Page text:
Alexandria Planning Commission gave its unanimous approval Tuesday night to the proposed plans to redevelopment of Samuel Madden Homes (Downtown), The Berg, as well as three scattered affordable house sites, after more than three hours of debate and public commentary.
Eileen Fogarty, director, Department of Planning and Zoning, initiated the discussion by proclaiming, "We see this as a project that can be a national model. It will truly be an extension of the Old Town fabric."
Her sentiments were echoed by A. Melvin Miller, Chairman, Alexandria Redevelopment and Housing Authority (ARHA). "Once we complete this development it will be something Alexandria will be very proud of and the whole country will be trying to duplicate."
An integral part of the total project is the development of three, scattered, affordable housing, sites that will accommodate 48 ARHA residents being displaced by the redevelopment of The Berg. Consideration of these sites, and their approval or disapproval, were also on Tuesday night's docket.
Miller noted, "Although the docket item lists six items pertaining to the Samuel Madden Homes project it is all truly one redevelopment project. I have spent more years in this field than I care to remember and this probably is the most complex redevelopment project anywhere in the country."
He did concede, "The scattered sites are not the most perfect sites but they are the best available to serve the overall goals of the project. We looked at every possible location in the city."
THOSE SITES ARE located at 1608-1706 W. Braddock Road and Radford Street, 423 S. Reynolds St., and 325 S. Whiting St. Plans call for six new townhomes to be built at the Braddock Road site, 18 units, in three buildings, will be located at Reynolds Street, and 24 units, in four separate structures, will be constructed at the South Whiting Street location.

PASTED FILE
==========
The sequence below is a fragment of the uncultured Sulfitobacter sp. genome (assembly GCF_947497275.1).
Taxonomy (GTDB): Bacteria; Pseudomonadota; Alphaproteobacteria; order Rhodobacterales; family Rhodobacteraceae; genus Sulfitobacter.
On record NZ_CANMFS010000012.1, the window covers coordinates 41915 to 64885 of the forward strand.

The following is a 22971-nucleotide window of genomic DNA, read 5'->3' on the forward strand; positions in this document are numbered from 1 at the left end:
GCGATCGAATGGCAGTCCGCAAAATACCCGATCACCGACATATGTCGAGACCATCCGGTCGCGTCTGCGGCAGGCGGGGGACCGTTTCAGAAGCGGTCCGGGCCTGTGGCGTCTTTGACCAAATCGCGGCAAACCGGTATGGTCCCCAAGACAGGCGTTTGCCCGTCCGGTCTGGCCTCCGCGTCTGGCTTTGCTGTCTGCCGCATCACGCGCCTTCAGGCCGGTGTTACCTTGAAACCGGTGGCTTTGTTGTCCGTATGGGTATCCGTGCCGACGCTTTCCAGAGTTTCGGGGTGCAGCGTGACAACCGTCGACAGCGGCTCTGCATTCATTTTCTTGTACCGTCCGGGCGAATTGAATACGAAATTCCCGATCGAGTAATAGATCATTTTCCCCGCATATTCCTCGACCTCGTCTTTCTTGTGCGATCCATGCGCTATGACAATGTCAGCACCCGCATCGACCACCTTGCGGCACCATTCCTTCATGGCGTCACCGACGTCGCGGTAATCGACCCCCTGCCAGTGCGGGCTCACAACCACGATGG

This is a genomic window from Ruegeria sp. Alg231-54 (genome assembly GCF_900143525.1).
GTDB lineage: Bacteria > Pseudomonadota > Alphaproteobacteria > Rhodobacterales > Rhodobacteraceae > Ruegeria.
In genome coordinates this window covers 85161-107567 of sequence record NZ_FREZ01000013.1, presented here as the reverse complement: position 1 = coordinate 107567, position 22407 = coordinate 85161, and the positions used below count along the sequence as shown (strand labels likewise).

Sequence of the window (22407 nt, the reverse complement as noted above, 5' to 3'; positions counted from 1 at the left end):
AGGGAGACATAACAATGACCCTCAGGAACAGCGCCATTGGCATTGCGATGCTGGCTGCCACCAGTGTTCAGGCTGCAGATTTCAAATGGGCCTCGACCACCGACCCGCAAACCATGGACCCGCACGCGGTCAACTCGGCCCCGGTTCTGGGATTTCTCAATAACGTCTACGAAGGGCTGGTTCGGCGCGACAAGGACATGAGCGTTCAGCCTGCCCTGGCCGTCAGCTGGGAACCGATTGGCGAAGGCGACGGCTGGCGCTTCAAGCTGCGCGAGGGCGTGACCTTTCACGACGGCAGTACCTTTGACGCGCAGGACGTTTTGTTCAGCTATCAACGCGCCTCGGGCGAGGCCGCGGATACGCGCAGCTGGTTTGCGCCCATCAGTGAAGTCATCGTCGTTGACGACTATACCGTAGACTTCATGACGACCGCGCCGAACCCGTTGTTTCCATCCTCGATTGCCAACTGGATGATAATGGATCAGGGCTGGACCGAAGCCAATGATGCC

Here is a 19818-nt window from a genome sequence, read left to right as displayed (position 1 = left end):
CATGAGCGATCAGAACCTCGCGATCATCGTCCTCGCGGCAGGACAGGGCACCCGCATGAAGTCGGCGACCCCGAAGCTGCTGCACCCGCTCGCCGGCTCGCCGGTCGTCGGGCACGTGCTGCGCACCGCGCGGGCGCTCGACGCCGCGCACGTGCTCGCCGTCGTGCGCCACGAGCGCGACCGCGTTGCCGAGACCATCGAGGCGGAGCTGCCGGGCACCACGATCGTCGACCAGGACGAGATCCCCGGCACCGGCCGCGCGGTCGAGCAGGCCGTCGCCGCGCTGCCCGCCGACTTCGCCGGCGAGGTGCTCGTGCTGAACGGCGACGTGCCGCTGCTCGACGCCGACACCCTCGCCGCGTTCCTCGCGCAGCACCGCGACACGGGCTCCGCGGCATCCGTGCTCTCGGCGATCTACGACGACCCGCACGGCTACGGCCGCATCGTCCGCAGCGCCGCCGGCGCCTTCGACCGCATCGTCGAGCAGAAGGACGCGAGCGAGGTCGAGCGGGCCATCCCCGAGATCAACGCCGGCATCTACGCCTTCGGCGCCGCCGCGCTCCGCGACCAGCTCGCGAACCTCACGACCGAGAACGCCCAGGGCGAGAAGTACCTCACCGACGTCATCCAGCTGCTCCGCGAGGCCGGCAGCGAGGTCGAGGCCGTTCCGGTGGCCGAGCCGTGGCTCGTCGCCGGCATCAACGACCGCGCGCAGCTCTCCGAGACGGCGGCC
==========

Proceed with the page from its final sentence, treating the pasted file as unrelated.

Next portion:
Upon completion, the redeveloped Berg, bounded by N. Pitt, N. Royal, Pendelton, and Princess streets, will contain 152 townhouse- style units. Of that total, 100 will be market rate units and 52 will be ARHA units. The 48 scattered site units will be occupied by ARHA residents displaced from the redeveloped Berg.
In explaining their concept, the chosen Berg developer, Eakin/Youngentab, noted, "One of the priority requests was that this project maintain a compatibility with the surrounding neighborhoods. We think we have accomplished that and we are quite proud of the results."
MOST OF THE questions raised by the Planning Commissioners and spokespersons for a variety of interests during the public hearing on The Berg, centered around design details. Three elements that drew the most interest pertained to the height and structure of entrance stoops, the preservation or eradication of a large oak tree on the property, and the location of tot lots.
Commissioner Donna Fossum capsulized the stoops controversy by asking, "If there are properties within two blocks of this project with stoops over three feet why are we worrying about this tonight?"
In order to preserve the tree, it was proposed that a seven foot retaining wall be built around it. There was also some question as to whether or not the tree would even survive the demolition and reconstruction of the site.
Fossum questioned the wisdom of even trying to preserve the tree and, particularly, the proposal to encase it behind such a high retaining wall. She moved they get rid of the tree and replace it with a series of larger diameter trees spread throughout the courtyard of the new development. This was approved unanimously.
Most of the public spokespersons were in favor of The Berg development concept. Questions were raised, however, concerning the placement of the tot lot — whether it should be on site or off site, but immediately adjacent. It was decided, for social engineering reasons, it should be an integral part of the primary site.
QUESTIONS ALSO AROSE about the set backs of various outer perimeter townhouses. As explained by the developer, this was done to satisfy planning staff concerns about a visual wall effect as that impacted the streetscape. The negative to the setbacks was the shrinking of individual yard space from 10 feet to seven feet. The decision was to have the developers, planning staff, and ARHA reach a mutual agreement based on further review.
Although extensive controversy was expected on the South Whiting and South Reynolds streets scattered sites, all three received unanimous approval with little debate. Of the three and one half hours spent on the various Berg docket items, the scattered sites review and vote consumed only 20 minutes.
Most of the objections revolved around parking and, again, a tot lot at the S. Whiting Street location. In both cases the Commission supported the staff recommendation of approval with the proviso that all conditions be met. The entire proposal now goes to City Council for their review and action.